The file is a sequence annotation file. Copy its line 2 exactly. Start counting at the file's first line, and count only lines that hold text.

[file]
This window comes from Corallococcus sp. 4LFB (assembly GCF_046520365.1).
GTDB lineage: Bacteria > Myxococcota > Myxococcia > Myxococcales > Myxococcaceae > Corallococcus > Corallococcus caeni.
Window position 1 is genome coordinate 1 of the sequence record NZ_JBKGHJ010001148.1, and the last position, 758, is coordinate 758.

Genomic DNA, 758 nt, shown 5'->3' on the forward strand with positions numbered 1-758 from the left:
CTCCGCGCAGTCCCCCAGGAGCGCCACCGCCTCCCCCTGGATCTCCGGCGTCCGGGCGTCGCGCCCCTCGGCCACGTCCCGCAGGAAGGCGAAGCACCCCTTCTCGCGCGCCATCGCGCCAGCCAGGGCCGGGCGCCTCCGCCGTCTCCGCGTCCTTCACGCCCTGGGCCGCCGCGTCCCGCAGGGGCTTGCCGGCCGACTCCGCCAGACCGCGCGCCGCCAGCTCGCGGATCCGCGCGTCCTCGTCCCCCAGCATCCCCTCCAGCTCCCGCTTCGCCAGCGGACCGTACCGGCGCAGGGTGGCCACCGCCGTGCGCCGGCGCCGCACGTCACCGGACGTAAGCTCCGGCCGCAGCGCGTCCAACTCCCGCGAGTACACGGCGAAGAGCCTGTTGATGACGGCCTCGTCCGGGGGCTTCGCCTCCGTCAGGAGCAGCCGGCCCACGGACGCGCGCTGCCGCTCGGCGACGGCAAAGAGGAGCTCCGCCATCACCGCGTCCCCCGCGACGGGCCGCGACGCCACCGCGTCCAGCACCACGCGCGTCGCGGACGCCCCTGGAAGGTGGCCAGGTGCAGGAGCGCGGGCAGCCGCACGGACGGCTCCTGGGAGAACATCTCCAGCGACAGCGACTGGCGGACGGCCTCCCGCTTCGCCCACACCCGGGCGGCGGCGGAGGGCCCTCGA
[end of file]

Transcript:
GTDB lineage: Bacteria > Myxococcota > Myxococcia > Myxococcales > Myxococcaceae > Corallococcus > Corallococcus caeni.